Cavs move on after win over Wizards
CLEVELAND -- What’s the best way to end the 2010-11 season?
With a 100-93 win over Washington and a standing ovation for radio play-by-play man Joe Tait. That was the story for the Cavaliers and their fans Wednesday at Quicken Loans Arena.
There will be no playoffs, there will be no shot at the Finals, there will be no best regular-season record in the NBA -- an accomplishment the Cavs reached in each of the previous two seasons.
On the bright side, there will be no worst record, either. Instead, the Cavs finished at 19-63, which was better than Minnesota’s 17-65.
Yes, the Cavs tied a pro sports record with 26 straight losses this season, yet still didn’t finish with the NBA’s worst record. And that says a lot more about the state of the league than it does about the state of the Cavs.
Those reasons and more are why the league’s owners will lock out the players when the collective-bargaining agreement expires July 1.
And while the Cavs didn’t make the playoffs, this will still be a somewhat busy time for them. The draft lottery is May 17. The actual draft takes place June 23. Neither will be affected by a lockout, so the Cavs will need to do their homework.
They also face some big decisions involving players currently on the roster. Coach Byron Scott said before Wednesday’s game there are no guarantees for any of them. And for those who do come back “there will be no excuses.”
In other words, Scott understandably gave some of the players a pass this season. But when you look around the league, you understand that nobody in this business receives a pass for long.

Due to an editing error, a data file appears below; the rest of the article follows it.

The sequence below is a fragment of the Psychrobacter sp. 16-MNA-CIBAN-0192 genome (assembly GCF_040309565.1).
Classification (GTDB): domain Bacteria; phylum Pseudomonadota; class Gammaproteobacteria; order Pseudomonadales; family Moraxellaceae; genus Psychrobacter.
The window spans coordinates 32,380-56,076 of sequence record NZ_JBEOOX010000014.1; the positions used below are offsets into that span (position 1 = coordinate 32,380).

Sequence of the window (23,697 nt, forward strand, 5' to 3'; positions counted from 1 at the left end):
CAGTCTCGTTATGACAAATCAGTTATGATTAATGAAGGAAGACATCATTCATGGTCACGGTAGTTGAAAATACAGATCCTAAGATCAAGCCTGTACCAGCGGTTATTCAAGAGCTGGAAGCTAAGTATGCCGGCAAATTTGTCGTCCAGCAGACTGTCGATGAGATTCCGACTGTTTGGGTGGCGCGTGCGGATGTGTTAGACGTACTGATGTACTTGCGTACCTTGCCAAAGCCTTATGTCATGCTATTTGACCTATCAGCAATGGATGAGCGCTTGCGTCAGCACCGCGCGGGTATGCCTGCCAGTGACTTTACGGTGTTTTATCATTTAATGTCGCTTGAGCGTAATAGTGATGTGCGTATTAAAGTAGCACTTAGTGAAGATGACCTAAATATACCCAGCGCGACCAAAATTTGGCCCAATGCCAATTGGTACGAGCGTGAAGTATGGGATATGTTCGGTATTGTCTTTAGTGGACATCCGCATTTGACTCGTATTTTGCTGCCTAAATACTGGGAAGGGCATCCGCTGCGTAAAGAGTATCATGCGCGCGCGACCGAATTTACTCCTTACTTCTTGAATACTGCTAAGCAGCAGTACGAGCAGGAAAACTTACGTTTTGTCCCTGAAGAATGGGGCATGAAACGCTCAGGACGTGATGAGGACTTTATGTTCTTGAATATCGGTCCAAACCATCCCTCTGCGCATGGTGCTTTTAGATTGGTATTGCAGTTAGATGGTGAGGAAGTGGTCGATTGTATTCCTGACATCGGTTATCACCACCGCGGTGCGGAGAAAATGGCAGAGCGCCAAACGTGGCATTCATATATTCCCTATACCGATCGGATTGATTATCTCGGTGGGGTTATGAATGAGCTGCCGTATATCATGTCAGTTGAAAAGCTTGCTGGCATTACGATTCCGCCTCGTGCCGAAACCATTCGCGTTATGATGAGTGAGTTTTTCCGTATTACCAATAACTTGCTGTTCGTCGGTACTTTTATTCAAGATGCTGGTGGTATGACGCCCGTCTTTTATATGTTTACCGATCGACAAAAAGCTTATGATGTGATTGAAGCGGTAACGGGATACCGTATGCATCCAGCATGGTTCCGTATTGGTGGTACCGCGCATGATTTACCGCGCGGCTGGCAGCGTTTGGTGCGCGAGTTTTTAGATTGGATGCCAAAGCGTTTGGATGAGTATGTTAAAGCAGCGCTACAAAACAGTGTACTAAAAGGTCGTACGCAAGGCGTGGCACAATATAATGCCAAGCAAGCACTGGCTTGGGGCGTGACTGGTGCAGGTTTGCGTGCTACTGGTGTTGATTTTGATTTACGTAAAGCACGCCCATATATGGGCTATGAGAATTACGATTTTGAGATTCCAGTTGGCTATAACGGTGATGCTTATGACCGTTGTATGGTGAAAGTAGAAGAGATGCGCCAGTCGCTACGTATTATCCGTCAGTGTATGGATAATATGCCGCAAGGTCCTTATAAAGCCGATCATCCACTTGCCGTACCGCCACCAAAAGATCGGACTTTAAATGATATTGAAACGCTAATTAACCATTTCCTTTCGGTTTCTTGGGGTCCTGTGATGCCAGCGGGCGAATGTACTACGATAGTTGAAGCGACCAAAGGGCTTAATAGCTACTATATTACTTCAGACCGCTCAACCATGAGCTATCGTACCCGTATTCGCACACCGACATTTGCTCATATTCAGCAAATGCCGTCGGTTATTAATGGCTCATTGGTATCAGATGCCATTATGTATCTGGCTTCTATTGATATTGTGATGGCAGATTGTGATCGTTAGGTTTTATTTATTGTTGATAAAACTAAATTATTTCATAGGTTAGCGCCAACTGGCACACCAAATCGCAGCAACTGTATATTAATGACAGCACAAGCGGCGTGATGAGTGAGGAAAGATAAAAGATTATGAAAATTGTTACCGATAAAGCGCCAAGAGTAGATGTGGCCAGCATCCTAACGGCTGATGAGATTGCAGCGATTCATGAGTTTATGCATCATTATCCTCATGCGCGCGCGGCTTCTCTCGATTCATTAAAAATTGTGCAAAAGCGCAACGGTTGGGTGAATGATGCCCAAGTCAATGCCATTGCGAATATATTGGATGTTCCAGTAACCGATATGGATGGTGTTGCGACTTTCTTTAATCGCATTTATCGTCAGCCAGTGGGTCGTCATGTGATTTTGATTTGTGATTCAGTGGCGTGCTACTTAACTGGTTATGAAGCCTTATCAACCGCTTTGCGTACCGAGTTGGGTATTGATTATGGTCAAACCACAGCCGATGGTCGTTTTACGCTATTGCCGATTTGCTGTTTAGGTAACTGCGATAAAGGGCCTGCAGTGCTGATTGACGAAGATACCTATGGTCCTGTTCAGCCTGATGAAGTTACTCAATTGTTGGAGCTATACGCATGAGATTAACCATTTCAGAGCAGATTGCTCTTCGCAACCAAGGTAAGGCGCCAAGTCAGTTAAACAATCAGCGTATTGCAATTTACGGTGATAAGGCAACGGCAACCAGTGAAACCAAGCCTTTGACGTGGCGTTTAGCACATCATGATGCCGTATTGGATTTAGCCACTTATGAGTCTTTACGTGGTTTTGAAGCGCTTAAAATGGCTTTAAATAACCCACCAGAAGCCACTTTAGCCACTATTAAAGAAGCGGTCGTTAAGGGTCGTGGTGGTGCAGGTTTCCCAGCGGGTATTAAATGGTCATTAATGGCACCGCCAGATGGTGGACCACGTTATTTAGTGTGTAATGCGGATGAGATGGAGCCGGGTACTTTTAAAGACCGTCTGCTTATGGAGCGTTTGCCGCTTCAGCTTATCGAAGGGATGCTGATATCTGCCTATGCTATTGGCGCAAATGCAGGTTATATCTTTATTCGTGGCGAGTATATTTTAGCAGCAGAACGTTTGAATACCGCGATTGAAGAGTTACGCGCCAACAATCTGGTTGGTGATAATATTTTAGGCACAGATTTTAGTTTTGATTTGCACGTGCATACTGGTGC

Next season, whenever that may be, the list will include all the returnees, all the newcomers, and yes, the head coach. You might want to throw in a few front-office members too, because this is, after all, the NBA.
And this is an owner in Dan Gilbert who clearly isn’t going to allow this franchise to become the L.A. Clippers or New Jersey Nets or Minnesota Timberwolves. The Cavs will get back to relevancy -- or there will be turnover, and lots of it. There is no gray area here.
But before it starts to sound too dark, we should get back to the good news, or the potential good news.
The Cavs do have two lottery picks. They do have two second-rounders. They were able to discover contributing members such as Samardo Samuels and Manny Harris -- who were never even drafted.
The Cavs also have a huge trade-exception that can be utilized before July 1. There are plenty of assets, and make no mistake, in a league where one player can make all the difference in the world, this thing can be turned around quickly.
Meanwhile, off the floor, anyone who has followed this franchise for any length of time knows things will never really be the same. At least, not when listening to the radio broadcasts.
That’s because Tait is the one person who definitely won’t be back next season -- calling it quits after 39 years. He went out with only as much fanfare as he would allow. That means a smile and a wave from Tait, and the standing O from fans.
By the time next season gets here, Cavs fans will certainly remember Tait. As for everyone else not named Byron Scott or maybe Baron Davis, well, there are no assurances.
And that’s really the way it should be following a season like this.